For counselors, the goal of the empty chair approach in this situation
is two-fold. One goal is to attempt to make the student aware of their
teachers feelings, hopefully realizing that the teacher is just trying
to do their job and that they make it very difficult for the teacher.
Another goal is to hopefully have the student gain some insight into why
they act up in class. If the student can be made aware as to why they
misbehave, the counselor can then offer alternatives toward filling
their needs. For example, if the student discovers that he acts up
because he wants attention, the counselor can suggest other, more
productive avenues (i.e. studying or extracurricular activities) toward
gaining attention .
The empty-chair can also be used with students who are bullies, with the
empty chair representing the students that they bully. The goals would
be similar, attempting to make the student more sympathetic towards
other students while also making them more aware of why they pick on
others. There could easily be other scenarios where this approach is
used; preferably with students who display insensitivity or disrespect
toward others in the school. I would recommended that the empty-chair
approach in the schools be used in individual counseling, although the
literature suggests it can also be used in group counseling (Kempler,
1974). Complete disclosure and focus are more likely to occur in an
There are some factors to consider when using the empty-chair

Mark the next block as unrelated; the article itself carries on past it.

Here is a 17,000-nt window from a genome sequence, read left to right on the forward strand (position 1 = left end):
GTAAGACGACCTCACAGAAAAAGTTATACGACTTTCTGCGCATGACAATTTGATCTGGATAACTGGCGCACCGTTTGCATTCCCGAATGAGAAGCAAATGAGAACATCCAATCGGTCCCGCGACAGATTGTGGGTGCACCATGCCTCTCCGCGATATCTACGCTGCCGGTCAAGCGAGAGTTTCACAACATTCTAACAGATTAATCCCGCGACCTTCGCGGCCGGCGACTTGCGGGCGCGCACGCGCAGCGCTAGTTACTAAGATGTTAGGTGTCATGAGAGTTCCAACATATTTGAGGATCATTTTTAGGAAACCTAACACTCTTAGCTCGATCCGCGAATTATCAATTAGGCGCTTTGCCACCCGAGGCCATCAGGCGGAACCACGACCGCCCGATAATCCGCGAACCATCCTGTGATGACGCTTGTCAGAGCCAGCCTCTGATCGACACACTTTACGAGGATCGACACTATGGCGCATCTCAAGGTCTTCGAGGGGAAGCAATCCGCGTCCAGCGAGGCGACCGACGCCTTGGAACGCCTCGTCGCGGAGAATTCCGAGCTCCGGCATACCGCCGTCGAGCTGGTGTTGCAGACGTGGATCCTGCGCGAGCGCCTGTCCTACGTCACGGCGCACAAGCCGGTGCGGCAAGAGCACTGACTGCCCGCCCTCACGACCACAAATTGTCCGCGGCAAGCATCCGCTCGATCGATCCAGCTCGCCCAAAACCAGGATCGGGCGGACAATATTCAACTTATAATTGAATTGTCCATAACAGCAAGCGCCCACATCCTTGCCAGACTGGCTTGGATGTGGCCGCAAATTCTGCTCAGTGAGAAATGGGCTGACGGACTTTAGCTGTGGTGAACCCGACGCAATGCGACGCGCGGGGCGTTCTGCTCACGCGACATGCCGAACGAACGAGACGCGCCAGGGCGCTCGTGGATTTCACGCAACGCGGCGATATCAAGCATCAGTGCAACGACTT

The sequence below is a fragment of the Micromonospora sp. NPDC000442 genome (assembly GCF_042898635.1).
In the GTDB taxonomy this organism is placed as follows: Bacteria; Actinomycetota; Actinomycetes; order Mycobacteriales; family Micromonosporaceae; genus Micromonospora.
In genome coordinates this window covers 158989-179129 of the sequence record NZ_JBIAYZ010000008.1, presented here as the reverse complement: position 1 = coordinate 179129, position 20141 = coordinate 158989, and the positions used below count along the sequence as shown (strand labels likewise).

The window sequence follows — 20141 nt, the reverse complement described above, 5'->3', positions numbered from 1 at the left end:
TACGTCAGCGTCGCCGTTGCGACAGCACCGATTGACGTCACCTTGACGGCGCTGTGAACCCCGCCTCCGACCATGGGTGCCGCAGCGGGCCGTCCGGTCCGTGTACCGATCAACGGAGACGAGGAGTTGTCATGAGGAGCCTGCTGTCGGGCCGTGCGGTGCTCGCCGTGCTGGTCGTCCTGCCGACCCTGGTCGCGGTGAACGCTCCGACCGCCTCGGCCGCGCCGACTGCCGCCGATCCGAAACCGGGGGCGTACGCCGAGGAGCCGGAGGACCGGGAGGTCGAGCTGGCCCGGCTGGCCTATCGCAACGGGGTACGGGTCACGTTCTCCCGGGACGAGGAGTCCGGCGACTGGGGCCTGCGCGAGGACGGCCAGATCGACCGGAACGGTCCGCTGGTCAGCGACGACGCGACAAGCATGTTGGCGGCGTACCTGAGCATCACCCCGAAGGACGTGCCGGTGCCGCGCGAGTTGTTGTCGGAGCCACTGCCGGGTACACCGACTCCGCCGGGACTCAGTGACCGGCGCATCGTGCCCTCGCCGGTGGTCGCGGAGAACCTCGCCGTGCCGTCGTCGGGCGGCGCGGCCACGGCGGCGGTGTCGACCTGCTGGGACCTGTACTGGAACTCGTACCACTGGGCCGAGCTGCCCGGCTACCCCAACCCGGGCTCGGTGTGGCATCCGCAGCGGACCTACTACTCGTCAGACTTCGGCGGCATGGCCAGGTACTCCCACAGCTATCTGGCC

technique. Many Gestalt therapists suggest extensive training and
supervision before counselors use such an intervention (Smith, 1976).
Although this is not required, Sharf (1996, p.272) warns that "beginning
therapists need to be ready for strong emotional responses and know how
to keep the therapeutic process moving while keeping the therapeutic
role to a minimum." When an impasse is reached, the counselor should
move in small rather than large steps (Sharf, 1996).
Before using the empty-chair technique, I would recommend counselors
consider all factors that play into a students behavior. Some factors,
such as learning disabilities, broken homes, or abusive parents can be
the reason behind a students, disruptive or abusive behavior. The empty
chair would probably provide little help or relief for these students.
Also, this approach should not be used with students with low levels of
reasoning. Therefore, I would suggest this approach not be used with
the younger elementary children. It would probably be most effective
with third grade students and up.
Fagan, J., & Shepherd, I.L. (1971). Gestalt Therapy Now: Theory,
Techniques, Applications. Harper Colophon Books. New York.
Kempler, W. (1974). Principles of Gestalt Family Therapy. The Kempler
Institute. Costa Mesa, CA.
Korb, M.P., Gorrell, J., & Van De Riet, V. (1989). Gestalt Therapy:
Practice and Theory. Pergamon Press. NY.
Sharf, R.S. (1996). Theories of Psychotherapy and Counseling.
Brooks/Cole Publishing Company. CA.
Smith, E.W.L. (1976). The Growing Edge of Gestalt Therapy.
Brunner/Mazel, Publishers. NY.